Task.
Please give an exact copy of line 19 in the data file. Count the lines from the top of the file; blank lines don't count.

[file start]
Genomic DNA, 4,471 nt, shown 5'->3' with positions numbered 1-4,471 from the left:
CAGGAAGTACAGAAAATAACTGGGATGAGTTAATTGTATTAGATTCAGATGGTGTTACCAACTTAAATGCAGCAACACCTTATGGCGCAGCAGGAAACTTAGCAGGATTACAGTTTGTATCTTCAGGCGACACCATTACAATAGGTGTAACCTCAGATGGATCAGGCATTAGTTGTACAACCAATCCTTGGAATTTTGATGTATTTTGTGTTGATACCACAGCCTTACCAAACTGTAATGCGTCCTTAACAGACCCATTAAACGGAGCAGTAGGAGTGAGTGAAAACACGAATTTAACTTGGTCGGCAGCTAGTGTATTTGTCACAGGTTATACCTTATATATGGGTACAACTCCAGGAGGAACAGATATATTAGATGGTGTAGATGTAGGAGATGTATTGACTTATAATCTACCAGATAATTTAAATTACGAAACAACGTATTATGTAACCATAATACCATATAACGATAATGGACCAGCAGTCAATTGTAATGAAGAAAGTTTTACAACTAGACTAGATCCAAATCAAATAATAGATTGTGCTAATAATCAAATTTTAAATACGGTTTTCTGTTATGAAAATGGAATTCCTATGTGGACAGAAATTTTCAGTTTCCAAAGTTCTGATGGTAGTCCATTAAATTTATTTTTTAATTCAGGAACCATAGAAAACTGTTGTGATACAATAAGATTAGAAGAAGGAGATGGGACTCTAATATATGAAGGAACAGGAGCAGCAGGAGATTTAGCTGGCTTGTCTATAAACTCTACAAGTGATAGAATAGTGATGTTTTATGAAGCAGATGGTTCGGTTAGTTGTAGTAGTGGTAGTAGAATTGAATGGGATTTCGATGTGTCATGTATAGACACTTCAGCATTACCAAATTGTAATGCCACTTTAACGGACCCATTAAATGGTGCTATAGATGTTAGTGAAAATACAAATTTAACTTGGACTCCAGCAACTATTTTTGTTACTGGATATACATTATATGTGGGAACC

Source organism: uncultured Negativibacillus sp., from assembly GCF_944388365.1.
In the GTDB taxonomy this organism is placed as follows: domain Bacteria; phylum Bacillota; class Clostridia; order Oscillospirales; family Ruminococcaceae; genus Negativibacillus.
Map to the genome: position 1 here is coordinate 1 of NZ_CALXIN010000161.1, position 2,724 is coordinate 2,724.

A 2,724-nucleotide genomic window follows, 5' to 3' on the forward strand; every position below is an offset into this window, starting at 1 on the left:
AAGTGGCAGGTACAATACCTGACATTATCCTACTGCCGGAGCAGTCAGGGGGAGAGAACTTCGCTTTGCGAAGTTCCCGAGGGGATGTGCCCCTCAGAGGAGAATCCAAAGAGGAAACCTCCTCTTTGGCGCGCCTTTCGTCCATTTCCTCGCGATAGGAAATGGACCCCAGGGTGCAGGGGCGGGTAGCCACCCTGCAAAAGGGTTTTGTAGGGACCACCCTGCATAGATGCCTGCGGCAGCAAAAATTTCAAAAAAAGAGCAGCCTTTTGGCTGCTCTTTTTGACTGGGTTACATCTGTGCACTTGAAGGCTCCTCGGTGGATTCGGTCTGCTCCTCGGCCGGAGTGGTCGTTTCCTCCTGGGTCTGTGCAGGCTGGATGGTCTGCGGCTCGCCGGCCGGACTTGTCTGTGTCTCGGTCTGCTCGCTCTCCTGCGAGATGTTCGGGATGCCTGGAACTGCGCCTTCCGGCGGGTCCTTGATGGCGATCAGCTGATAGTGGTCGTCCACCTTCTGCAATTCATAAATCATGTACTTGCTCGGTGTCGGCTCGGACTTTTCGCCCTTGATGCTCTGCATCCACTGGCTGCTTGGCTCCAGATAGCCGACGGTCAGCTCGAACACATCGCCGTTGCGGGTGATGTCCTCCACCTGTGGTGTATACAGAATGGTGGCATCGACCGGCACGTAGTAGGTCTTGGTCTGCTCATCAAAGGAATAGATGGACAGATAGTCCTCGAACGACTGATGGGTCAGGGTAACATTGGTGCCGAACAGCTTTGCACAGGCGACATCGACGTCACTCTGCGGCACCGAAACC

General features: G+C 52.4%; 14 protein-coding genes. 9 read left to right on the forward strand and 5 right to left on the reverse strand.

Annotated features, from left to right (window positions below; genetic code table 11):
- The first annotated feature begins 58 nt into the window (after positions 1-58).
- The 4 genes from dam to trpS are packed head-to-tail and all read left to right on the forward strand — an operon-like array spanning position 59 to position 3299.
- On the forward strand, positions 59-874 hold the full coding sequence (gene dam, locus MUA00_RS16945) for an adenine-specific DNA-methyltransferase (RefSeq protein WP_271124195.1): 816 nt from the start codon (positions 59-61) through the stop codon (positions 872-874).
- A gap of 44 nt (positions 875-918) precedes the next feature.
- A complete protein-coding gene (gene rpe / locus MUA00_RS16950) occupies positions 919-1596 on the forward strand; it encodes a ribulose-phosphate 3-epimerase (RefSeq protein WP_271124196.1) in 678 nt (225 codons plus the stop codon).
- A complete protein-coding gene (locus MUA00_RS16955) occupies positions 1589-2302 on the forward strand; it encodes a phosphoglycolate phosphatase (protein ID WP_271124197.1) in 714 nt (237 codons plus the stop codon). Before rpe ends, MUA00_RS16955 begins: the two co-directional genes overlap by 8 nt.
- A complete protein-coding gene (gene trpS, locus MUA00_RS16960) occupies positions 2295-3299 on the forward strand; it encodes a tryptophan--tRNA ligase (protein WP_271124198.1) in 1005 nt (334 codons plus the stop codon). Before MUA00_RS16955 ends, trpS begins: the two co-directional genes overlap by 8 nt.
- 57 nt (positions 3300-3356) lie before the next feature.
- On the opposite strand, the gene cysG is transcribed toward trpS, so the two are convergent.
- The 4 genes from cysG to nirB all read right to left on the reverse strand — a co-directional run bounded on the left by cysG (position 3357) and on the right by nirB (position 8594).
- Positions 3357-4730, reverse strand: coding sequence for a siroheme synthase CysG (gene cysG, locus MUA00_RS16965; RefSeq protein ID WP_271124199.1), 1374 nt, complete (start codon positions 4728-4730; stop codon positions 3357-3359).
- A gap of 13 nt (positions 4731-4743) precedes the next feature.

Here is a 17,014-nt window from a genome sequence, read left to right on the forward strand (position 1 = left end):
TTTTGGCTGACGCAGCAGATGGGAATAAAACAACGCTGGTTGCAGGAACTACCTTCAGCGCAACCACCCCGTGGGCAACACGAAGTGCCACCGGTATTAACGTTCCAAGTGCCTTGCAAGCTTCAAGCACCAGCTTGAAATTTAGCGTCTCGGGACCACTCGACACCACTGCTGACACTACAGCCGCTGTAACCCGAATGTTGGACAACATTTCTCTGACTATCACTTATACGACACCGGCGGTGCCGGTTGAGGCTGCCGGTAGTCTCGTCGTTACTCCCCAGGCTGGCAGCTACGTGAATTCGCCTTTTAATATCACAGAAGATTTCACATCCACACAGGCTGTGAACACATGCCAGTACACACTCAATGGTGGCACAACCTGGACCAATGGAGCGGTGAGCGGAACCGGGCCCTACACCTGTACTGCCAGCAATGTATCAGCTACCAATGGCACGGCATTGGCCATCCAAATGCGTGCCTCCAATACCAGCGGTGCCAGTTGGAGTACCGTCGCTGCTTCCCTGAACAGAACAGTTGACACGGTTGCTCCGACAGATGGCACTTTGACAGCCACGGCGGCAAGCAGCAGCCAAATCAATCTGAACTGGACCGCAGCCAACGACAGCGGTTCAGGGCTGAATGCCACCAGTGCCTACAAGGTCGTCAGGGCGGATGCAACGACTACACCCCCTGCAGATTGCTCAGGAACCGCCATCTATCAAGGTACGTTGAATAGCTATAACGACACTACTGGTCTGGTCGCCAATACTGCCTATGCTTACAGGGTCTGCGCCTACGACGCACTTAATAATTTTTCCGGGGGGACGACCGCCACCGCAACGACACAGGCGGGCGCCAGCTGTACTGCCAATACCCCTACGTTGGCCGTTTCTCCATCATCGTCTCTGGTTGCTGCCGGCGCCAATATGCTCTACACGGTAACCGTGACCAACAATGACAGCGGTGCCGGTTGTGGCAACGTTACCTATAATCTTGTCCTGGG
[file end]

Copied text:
- The 4 genes from cysG to nirB all read right to left on the reverse strand — a co-directional run bounded on the left by cysG (position 3357) and on the right by nirB (position 8594).